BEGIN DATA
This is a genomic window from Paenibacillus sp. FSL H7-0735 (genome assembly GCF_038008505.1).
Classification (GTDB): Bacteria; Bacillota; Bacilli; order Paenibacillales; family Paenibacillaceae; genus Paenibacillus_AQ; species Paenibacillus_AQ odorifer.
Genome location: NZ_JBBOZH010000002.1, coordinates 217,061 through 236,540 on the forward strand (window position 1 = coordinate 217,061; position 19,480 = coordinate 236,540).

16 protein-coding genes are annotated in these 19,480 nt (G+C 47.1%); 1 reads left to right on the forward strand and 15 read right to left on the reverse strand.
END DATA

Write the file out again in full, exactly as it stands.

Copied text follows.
This is a genomic window from Paenibacillus sp. FSL H7-0735 (genome assembly GCF_038008505.1).
Classification (GTDB): Bacteria; Bacillota; Bacilli; order Paenibacillales; family Paenibacillaceae; genus Paenibacillus_AQ; species Paenibacillus_AQ odorifer.
Genome location: NZ_JBBOZH010000002.1, coordinates 217,061 through 236,540 on the forward strand (window position 1 = coordinate 217,061; position 19,480 = coordinate 236,540).

16 protein-coding genes are annotated in these 19,480 nt (G+C 47.1%); 1 reads left to right on the forward strand and 15 read right to left on the reverse strand.